ASTA Worked Closely with Leisure Travel Alliance, Other Consortia to Defeat Measure
Alexandria, VA, June 13, 2019 – In the wake of a vigorous campaign waged by the American Society of Travel Advisors (ASTA) and its Texas members, the Society is applauding the Texas legislature for not passing House Bill 3579, which would have applied new taxes to the fees and markups travel advisors charge clients for Texas hotel bookings.
ASTA members played a critical role in opposing this proposal, making their case through phone calls, face-to-face conversations and emails, including over 1,000 advocacy messages sent to state policymakers through ASTA’s online grassroots portal
“Thanks to the hard work of Texas ASTA members, travel advisors in Texas and across the country have avoided burdensome new taxes and being put at a competitive disadvantage with agencies in other states,” said Zane Kerby, ASTA President & CEO. “We applaud both their efforts and the legislature’s decision not to move forward with the bill, recognizing that our industry’s business model has shifted from one based strictly on commissions to one based on service fees as well.”
On May 9, during the measure’s consideration by the Texas House, the effects of ASTA’s grassroots campaign became immediately apparent, as the House adopted an amendment offered by Rep. Eddie Lucio. Mr. Lucio had been contacted by his constituent, Dennis Acosta, Director, Member Sales & Service at ASTA Premium member Leisure Travel Alliance (LTA) in Austin, TX, and LTA Vice President Bobby Godwin. The Lucio amendment would have exempted from taxation any agencies earning less than $250,000 in “annual receipts for securing rooms or spaces in hotels for others,” protecting most – but not all – Texas agencies from new taxation. The point became moot on May 27 when the legislature adjourned without sending the bill to the Governor.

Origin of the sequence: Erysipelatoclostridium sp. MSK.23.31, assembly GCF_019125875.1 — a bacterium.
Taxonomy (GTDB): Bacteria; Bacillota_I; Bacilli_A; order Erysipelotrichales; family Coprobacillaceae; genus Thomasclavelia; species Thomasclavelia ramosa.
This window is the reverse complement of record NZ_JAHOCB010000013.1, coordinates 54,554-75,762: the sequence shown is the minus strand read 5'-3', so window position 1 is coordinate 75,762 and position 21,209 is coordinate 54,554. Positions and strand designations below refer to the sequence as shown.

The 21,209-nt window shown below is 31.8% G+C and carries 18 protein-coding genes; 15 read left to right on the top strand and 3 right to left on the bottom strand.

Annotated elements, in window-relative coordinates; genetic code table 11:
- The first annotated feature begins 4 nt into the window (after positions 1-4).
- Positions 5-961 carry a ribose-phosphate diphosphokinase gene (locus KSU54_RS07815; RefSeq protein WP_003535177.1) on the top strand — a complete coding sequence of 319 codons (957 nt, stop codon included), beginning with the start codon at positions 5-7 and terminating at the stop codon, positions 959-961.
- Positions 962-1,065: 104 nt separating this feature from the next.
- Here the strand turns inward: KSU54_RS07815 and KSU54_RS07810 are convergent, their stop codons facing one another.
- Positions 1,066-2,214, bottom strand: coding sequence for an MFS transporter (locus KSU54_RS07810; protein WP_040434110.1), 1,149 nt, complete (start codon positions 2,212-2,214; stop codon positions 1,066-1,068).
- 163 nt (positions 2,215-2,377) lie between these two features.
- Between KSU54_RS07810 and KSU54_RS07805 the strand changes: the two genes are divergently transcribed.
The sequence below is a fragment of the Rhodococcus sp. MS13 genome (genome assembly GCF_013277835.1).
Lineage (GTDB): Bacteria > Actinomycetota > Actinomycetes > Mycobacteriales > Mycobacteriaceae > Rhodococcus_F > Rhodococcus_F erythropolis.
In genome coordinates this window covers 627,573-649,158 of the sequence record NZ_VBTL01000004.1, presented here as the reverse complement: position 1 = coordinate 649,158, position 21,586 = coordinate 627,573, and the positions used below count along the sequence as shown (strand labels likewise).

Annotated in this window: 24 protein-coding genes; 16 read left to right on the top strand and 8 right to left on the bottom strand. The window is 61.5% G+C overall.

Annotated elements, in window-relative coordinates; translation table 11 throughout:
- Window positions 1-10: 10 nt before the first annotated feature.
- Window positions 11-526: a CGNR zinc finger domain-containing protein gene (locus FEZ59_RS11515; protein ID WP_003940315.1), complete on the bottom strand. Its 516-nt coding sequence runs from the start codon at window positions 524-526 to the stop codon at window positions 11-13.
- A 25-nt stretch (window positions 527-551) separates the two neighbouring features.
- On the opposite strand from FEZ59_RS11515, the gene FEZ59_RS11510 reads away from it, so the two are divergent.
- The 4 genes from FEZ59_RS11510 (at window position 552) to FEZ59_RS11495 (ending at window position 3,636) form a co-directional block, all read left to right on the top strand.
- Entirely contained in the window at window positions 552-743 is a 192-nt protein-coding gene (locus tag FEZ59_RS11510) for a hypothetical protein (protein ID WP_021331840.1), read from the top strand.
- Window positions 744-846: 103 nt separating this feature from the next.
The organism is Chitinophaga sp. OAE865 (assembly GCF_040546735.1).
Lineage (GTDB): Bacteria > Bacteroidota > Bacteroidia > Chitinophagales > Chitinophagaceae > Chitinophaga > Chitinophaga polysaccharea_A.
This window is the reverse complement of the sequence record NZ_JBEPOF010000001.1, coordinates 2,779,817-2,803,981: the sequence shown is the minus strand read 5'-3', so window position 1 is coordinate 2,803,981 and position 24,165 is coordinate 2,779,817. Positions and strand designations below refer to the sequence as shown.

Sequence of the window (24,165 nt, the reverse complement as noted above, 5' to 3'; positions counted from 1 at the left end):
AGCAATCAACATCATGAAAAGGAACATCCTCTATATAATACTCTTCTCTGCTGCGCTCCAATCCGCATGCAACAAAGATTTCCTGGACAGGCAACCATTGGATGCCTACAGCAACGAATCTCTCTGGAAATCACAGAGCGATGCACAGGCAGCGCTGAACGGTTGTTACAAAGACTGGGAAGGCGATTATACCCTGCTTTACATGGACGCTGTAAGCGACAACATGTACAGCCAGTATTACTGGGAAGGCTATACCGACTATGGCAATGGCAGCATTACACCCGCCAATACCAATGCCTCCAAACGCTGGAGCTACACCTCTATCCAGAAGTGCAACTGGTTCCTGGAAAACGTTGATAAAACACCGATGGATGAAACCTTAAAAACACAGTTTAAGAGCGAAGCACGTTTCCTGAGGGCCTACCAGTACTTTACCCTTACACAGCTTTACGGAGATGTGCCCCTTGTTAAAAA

“Our thanks goes to ASTA,” said D. Stuart Godwin III, CTC, President of LTA. “ASTA constantly monitors all proposed state and federal legislation that can impact travel advisors, and had they not found this bill and alerted LTA and other Texas agencies, this bill would have waltzed through the pipeline in its original form. We want more LTA members to join ASTA and this event is a perfect example of how ASTA protects the travel agency community. We need you to get in the fight on the government affairs stage – and ASTA is the only travel trade organization that has the resources to do it.”
In addition to LTA, during this campaign ASTA headquarters worked closely with consortia and network partners and with Texas members such as American Express Travel & Lifestyle Services, Ensemble Travel Group, Hickory Global Partners, Signature Travel Network, Travel Leaders Group, Virtuoso, Nexion and Frosch.
“Thanks to our collective efforts this spring, agencies in the Texas and across the country – members and non-members alike – will pay millions less in tax every year,” said Eben Peck, ASTA Executive Vice President, Advocacy. “Advocating for travel advisors at all levels of government is a core part of ASTA’s mission, and anyone who wants to be part of this unified effort should join ASTA today.”
Rebranded in 2018 as the American Society of Travel Advisors, ASTA is the leading global advocate for travel advisors, the travel industry and the traveling public. Its members represent 80 percent of all travel sold in the United States through the travel agency distribution channel. Together with hundreds of internationally-based members, ASTA’s history of industry advocacy traces back to its founding in 1931 when it launched with the mission to facilitate the business of selling travel through effective representation, shared knowledge and the enhancement of professionalism. For more information about the Society, visit ASTA.org. Consumers can connect with an ASTA travel advisor at TravelSense.org.